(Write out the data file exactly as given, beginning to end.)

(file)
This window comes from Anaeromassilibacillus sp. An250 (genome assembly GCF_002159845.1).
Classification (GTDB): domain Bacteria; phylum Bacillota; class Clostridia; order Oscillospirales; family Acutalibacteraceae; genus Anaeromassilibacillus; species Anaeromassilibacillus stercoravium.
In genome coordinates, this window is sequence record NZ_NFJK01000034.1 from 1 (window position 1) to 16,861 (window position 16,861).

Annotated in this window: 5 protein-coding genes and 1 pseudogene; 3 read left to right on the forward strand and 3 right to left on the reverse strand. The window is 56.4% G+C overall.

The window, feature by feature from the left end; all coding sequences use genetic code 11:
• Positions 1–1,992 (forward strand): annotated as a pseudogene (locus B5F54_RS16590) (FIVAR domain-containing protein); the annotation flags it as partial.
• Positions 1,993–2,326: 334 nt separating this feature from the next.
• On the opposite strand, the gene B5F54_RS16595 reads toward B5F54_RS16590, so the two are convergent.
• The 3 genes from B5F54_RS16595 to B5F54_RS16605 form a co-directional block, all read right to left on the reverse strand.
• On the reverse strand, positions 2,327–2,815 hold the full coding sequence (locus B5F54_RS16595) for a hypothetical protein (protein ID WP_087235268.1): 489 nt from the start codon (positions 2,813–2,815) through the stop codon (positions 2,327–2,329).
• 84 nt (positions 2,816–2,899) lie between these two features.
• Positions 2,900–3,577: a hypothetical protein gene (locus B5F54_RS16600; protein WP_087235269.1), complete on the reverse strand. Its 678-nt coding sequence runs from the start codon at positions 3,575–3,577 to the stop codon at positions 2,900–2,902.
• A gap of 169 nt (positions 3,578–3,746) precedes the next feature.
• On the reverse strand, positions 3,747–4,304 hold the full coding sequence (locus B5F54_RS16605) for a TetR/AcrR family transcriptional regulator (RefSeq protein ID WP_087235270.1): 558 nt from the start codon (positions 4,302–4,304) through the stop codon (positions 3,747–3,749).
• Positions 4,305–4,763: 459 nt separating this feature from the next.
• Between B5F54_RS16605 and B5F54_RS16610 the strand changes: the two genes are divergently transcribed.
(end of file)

This window comes from Anaeromassilibacillus sp. An250 (genome assembly GCF_002159845.1).
Classification (GTDB): domain Bacteria; phylum Bacillota; class Clostridia; order Oscillospirales; family Acutalibacteraceae; genus Anaeromassilibacillus; species Anaeromassilibacillus stercoravium.
In genome coordinates, this window is sequence record NZ_NFJK01000034.1 from 1 (window position 1) to 16,861 (window position 16,861).

Annotated in this window: 5 protein-coding genes and 1 pseudogene; 3 read left to right on the forward strand and 3 right to left on the reverse strand. The window is 56.4% G+C overall.

The window, feature by feature from the left end; all coding sequences use genetic code 11:
• Positions 1–1,992 (forward strand): annotated as a pseudogene (locus B5F54_RS16590) (FIVAR domain-containing protein); the annotation flags it as partial.
• Positions 1,993–2,326: 334 nt separating this feature from the next.
• On the opposite strand, the gene B5F54_RS16595 reads toward B5F54_RS16590, so the two are convergent.
• The 3 genes from B5F54_RS16595 to B5F54_RS16605 form a co-directional block, all read right to left on the reverse strand.
• On the reverse strand, positions 2,327–2,815 hold the full coding sequence (locus B5F54_RS16595) for a hypothetical protein (protein ID WP_087235268.1): 489 nt from the start codon (positions 2,813–2,815) through the stop codon (positions 2,327–2,329).
• 84 nt (positions 2,816–2,899) lie between these two features.
• Positions 2,900–3,577: a hypothetical protein gene (locus B5F54_RS16600; protein WP_087235269.1), complete on the reverse strand. Its 678-nt coding sequence runs from the start codon at positions 3,575–3,577 to the stop codon at positions 2,900–2,902.
• A gap of 169 nt (positions 3,578–3,746) precedes the next feature.
• On the reverse strand, positions 3,747–4,304 hold the full coding sequence (locus B5F54_RS16605) for a TetR/AcrR family transcriptional regulator (RefSeq protein ID WP_087235270.1): 558 nt from the start codon (positions 4,302–4,304) through the stop codon (positions 3,747–3,749).
• Positions 4,305–4,763: 459 nt separating this feature from the next.
• Between B5F54_RS16605 and B5F54_RS16610 the strand changes: the two genes are divergently transcribed.